The Ernst & Young ITEM Club - an independent economic forecasting think tank which uses the same economic models as the Treasury - has today published a report on the inflation outlook for the UK over the short to medium term [PDF]. Coverage of this has been slow and not terribly helpful. I caught a snippet on Radio 4, but to get anything even vaguely meaningful, you would have had to listen to Radio 5 Live's Wake up to Money at 5.30 this morning.
On Wake up to Money, Neil Blake, a senior economic advisor at the ITEM club suggested that a lot of the inflation we have seen over the last three or so years has been "imported" or outside the control of the Bank of England's Monetary Policy Committee (MPC). This kind of imported inflation was due to sharp increases in commodity prices, primarily food and energy. "Domestically generated inflation", he said, was relatively low. Given the economic outlook, Mr. Blake suggested, the MPC's current inflation target of 2% may be unrealistic and he proposed two options for addressing this:
- Option 1 would be to increase the MPC's inflation target. Even a modest increase of half a percentage point for 2.5% would give the MPC considerable flexibility to absorb imported inflation.
- Option 2 would be to target a different measure of inflation - one that allowed us to strip out elements beyond our control such as food and energy, and enabled us to focus on the "domestically generated" part of inflation.
It is that "domestically generated" inflation that I want to look at. In basic terms, inflation is a general rise in prices: items which yesterday cost you £1 to buy today cost £1.02. The same amount of money, therefore, buys less "stuff". Obviously increased prices of raw materials or energy will have an impact on inflation. So will raising sales taxes such as VAT - something which has happened twice in the last two years, once at the reversal of the temporary VAT cut and once at the beginning to this year when the rate went up to 20%. These are either external factors beyond our control or one-off occurrences which will not affect inflation next year. There are, however, other factors domestic factors which can influence inflation, and by far the biggest of those is wages, followed by profits. These are the "domestically generated" pressures on prices and components of inflation. What Neil Blake is therefore saying is that while food and energy prices will continue to rise and that is beyond the MPC's control, one way of keeping inflation down is to focus on - essentially - keeping wages down. It is an interesting euphemism, that "domestically generated inflation".
In all fairness, if you read the full ITEM Club report, a slightly different picture emerges. Far from making any specific recommendations, the report acknowledges the weaknesses of both options. It stresses that any attempt to keep the domestically generated parts of inflation down is likely to have a strong negative impact on growth and thus highlights the challenges facing policy makers. It also looks at the shares of wages and profits in gross output - in other words, how much of GDP goes to labour and how much to capital. There are a few items of note here:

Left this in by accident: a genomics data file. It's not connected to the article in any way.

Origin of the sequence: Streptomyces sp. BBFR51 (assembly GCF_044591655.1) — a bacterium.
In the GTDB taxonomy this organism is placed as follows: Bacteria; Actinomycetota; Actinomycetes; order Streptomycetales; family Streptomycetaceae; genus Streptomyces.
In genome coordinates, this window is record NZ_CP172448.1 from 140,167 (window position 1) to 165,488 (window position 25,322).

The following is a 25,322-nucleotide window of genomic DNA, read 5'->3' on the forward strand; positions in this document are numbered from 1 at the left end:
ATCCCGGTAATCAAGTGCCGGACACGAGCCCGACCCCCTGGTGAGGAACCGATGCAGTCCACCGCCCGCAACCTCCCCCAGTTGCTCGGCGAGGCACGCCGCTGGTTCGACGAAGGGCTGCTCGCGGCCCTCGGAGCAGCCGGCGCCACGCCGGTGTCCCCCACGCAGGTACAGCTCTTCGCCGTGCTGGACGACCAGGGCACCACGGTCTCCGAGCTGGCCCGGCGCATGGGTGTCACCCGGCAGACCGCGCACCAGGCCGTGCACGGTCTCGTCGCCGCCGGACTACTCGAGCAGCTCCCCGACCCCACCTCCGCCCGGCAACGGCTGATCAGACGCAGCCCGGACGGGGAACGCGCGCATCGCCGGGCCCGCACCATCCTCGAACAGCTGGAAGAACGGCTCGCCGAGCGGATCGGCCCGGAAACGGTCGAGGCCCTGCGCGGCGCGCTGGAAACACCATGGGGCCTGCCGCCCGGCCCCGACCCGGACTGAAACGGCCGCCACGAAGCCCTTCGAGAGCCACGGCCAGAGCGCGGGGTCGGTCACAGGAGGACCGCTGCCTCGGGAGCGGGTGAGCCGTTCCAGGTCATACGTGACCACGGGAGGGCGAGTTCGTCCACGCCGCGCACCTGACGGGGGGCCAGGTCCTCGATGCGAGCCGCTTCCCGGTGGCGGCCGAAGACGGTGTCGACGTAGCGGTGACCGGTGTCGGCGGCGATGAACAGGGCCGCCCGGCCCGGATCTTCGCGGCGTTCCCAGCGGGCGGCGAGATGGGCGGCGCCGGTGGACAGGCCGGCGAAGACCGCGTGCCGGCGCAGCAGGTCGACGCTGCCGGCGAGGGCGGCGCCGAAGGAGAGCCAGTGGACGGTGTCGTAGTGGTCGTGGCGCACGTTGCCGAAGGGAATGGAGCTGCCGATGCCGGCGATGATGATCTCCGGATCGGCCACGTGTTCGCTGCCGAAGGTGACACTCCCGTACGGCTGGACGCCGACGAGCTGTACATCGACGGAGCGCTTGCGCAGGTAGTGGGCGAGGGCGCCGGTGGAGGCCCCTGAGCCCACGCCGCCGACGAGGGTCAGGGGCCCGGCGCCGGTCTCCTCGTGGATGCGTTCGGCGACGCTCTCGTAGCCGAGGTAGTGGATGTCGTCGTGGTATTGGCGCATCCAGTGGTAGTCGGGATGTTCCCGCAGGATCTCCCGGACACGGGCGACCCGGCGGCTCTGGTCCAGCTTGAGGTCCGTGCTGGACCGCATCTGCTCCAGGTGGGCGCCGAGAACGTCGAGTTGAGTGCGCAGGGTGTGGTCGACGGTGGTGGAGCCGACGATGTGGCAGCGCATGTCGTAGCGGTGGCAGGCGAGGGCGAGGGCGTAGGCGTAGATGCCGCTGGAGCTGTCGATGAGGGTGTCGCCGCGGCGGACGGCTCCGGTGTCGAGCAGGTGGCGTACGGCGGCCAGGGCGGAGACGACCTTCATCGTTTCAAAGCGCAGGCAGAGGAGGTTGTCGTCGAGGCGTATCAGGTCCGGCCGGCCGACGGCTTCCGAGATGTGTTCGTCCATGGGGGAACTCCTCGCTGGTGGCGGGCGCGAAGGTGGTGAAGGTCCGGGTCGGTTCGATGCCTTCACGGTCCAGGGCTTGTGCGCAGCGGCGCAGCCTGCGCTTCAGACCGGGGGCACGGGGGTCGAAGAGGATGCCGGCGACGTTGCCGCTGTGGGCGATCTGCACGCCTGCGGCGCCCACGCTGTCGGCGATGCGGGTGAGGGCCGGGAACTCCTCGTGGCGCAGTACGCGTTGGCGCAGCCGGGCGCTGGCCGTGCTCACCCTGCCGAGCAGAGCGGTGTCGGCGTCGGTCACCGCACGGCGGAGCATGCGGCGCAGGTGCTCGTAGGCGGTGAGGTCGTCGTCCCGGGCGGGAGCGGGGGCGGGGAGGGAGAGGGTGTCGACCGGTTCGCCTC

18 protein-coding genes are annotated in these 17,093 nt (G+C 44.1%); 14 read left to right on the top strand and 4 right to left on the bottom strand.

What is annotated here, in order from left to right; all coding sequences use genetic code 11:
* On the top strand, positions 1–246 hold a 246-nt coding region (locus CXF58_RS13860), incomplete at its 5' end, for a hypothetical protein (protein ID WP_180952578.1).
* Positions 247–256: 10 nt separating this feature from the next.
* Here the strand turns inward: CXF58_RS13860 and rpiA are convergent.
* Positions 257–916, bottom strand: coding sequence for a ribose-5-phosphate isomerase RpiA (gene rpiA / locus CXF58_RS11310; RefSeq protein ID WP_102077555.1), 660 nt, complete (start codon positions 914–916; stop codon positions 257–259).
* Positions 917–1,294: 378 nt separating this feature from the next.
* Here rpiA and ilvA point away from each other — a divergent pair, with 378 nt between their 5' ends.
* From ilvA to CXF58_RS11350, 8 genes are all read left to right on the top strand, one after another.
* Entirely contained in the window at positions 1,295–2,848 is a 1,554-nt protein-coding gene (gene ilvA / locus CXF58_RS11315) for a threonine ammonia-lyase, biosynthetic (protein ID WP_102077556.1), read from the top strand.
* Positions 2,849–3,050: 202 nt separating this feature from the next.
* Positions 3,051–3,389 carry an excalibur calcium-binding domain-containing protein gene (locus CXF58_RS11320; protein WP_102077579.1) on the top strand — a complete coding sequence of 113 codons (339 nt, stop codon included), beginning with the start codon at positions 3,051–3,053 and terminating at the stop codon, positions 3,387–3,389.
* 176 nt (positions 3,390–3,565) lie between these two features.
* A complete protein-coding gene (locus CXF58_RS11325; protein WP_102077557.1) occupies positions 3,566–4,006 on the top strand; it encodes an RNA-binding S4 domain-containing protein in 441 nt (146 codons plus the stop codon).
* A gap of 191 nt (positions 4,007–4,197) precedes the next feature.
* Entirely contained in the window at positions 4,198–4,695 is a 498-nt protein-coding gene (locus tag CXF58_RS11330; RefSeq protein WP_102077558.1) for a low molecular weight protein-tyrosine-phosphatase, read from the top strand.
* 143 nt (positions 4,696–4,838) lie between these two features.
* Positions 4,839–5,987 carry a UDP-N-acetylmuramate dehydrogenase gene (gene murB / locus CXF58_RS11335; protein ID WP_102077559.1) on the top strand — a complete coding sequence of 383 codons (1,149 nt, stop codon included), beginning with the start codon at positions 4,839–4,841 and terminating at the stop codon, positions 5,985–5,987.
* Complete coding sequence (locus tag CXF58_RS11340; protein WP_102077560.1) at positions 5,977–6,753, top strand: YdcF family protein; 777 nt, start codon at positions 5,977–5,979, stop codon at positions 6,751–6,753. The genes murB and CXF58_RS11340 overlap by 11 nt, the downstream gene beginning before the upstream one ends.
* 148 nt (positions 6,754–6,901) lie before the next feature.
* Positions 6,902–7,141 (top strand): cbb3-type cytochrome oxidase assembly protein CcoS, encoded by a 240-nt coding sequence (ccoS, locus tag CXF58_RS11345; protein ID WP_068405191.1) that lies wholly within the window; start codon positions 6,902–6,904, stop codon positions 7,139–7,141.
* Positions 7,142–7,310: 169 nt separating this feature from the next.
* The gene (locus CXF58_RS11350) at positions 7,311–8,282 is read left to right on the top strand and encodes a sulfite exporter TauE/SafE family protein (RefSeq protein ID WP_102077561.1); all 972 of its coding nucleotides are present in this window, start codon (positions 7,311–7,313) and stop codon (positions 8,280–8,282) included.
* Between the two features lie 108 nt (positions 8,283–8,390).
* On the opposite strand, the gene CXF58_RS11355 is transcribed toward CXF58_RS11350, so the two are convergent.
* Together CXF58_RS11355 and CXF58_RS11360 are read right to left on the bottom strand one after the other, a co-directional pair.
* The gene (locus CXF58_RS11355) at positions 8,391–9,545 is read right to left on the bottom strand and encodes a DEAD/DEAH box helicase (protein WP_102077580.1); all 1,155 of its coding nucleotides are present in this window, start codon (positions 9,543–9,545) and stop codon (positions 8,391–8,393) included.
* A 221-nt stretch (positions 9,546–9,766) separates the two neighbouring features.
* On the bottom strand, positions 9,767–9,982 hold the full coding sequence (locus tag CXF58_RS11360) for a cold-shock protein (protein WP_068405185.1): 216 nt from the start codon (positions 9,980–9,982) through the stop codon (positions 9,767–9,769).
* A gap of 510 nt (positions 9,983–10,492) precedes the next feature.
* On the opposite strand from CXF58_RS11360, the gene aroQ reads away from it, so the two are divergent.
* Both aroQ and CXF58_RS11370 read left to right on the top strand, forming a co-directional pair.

- Over the last 40 years, there is a slight but perceptible downward trend in labour's share of GDP and an equally slight but perceptible upward trend in capital's share. The downward trend for wages as a share of GDP is particularly pronounced from the 70s until the mid-90s (say around 1997), after which labour's share of the pie stabilises.
- The ITEM club looks at the effect that changes in the share of GDP of imports and indirect taxes have on the shares of labour and capital. What they find is that taxes tend to squeeze labour's share of the economy, not capital's.
- Globalisation, together with rising commodity prices and competition in international labour and product markets, is likely to further squeeze labour's share of the pie.
- Finally, "the recovery when it comes will benefit capital more than labour." This will, of course, further exacerbate already high levels of inequality in the UK.
Overall, the ITEM club report makes for very interesting reading and acknowledges that we will continue to face economic challenges over the short to medium term. The most important conclusion I draw from the report is this: If the government suddenly decides to change what the Bank of England is targeting in its efforts to manage inflation, and particularly to "exclude factors beyond our control", remember what this means. Remember that "targeting domestically generated inflation" is code for "keeping wages down".